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Mohammed Achamlane
French Islamic group goes on trial after Jewish 'target list' found
Members of 'Forsane Alizza' planned attacks in series of Jewish stores in France, including 5 Hyper Cacher supermarkets, as well as kidnapping of Jewish judge.

More than a dozen members of a banned Islamic group went on trial in Paris on Monday facing terrorism charges after a list of Jewish stores marked “targets” was allegedly found in files belonging to its leader.

 

 

The stores on the list found in the possession of Mohamed Achamlane, 37, included five supermarkets in the Hyper Cacher chain, like the one in which four people were killed in a gun siege two days after the Islamist killings at satirical weekly Charlie Hebdo.

 

The suspects are charged with “criminal conspiracy related to a terrorist enterprise”. Some of the members of the “Forsane Alizza” (“The Horsemen of Pride” in Arabic) group also face charges of illegal possession of weapons.

 

Forsane Alizza Mohammed Achamlane in 2011 (Photo: Reuters)
Forsane Alizza Mohammed Achamlane in 2011 (Photo: Reuters)

 

Several of the suspects allegedly planned to kidnap Jewish judge Albert Levy, who is no stranger to anti-Semitic harassment. The plot to kidnap the judge does not appear in the indictments against the members of the group as it was only in its initial stages of planning and no preparations were made for it.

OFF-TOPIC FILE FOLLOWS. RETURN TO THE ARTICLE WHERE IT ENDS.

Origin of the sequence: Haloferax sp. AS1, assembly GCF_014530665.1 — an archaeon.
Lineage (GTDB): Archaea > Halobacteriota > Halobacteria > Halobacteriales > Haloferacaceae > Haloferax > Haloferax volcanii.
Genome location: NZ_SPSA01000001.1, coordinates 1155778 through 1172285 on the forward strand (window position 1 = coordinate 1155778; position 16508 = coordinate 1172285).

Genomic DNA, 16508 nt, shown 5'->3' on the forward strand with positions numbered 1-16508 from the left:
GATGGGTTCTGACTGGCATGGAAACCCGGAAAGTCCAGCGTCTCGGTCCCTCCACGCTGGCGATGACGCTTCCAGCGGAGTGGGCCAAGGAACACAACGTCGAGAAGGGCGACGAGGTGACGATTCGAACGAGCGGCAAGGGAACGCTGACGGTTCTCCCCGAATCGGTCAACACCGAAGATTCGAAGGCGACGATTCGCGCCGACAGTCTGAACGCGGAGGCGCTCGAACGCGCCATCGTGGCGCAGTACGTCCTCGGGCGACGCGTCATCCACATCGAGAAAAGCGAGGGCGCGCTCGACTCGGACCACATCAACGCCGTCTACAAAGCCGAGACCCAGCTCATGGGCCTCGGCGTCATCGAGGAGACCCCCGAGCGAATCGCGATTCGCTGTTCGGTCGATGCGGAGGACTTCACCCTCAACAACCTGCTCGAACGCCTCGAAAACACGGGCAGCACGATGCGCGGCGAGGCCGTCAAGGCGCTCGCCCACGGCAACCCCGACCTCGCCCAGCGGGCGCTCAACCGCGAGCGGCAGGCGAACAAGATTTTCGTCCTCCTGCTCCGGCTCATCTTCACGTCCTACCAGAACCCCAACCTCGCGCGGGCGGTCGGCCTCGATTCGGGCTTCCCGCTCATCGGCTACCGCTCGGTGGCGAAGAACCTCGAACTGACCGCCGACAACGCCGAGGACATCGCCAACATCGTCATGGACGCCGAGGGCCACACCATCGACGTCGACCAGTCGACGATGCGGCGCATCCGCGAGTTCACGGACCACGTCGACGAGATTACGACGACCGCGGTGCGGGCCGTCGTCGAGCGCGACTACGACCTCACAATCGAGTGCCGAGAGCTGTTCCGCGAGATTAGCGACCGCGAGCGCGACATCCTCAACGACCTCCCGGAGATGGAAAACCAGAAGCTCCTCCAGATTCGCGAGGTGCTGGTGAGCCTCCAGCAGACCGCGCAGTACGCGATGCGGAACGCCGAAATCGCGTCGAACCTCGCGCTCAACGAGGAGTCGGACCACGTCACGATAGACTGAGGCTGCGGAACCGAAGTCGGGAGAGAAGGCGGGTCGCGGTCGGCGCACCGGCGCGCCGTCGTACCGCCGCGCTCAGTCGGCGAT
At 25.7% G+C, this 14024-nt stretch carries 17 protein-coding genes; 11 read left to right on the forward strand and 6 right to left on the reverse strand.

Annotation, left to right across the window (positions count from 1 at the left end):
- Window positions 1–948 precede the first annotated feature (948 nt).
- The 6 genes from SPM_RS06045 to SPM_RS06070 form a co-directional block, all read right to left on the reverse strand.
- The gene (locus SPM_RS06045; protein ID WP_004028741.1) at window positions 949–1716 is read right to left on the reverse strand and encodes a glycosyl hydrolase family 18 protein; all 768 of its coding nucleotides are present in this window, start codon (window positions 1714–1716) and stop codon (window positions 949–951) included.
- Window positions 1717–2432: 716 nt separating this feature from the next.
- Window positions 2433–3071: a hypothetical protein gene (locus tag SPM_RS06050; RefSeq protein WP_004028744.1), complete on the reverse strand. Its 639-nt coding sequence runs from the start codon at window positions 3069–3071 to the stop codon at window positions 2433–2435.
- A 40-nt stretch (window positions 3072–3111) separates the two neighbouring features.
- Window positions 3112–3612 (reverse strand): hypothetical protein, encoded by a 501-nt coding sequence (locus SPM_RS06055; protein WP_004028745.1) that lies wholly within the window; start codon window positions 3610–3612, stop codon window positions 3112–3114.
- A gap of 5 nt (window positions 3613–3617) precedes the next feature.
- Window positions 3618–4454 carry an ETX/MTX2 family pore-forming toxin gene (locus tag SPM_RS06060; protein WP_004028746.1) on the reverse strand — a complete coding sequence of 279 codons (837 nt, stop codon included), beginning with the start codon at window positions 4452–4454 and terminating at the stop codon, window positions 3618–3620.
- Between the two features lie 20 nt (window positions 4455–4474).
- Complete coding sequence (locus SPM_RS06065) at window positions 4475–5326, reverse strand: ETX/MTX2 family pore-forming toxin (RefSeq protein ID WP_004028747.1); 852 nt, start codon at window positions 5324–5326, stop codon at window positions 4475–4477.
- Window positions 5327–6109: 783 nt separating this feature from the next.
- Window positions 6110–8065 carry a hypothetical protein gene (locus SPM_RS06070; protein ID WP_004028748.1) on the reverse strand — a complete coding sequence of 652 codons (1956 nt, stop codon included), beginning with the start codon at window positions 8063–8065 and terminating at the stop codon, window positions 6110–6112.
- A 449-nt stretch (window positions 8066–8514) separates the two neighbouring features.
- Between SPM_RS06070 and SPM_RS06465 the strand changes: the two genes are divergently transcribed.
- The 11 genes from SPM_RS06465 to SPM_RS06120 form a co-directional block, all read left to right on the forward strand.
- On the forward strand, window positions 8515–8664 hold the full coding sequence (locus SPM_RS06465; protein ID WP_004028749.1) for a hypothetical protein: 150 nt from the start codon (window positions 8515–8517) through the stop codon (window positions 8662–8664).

The suspects also allegedly considered kidnapping other public Jewish figures, including members of the Jewish Defense League.

 

Achamlane, who has previous convictions for offences related to weapons and violence, denies any plans to carry out attacks and said the group’s aim was simply to “unite young Muslims”.

 

“Since the tragic events of January, things are being whipped up out of all proportion,” his lawyer Bérenger Tourné told reporters at the trial, which is due to last until June 23. “My client was preparing no attack.”

 

The group was created in 2010 with the official goal of stopping the spread of Islamophobia.

 

However it was banned by the government in March 2012 after jihadist propaganda appeared on its website. Searches carried out after the arrests of Achamlane and his associates that month unearthed three AK-47 assault rifles, a grenade and a pistol, and the list of Jewish stores. Achamlane also had manuals on how to carry out terrorist attacks using explosives.

 

France has remained on top security alert since the January 7-9 killings at satirical weekly Charlie Hebdo and the Jewish foodstore by Islamist gunmen acting in league with each other.

 

Lior Zilberstein contributed to this report.

 


פרסום ראשון: 06.10.15, 20:43
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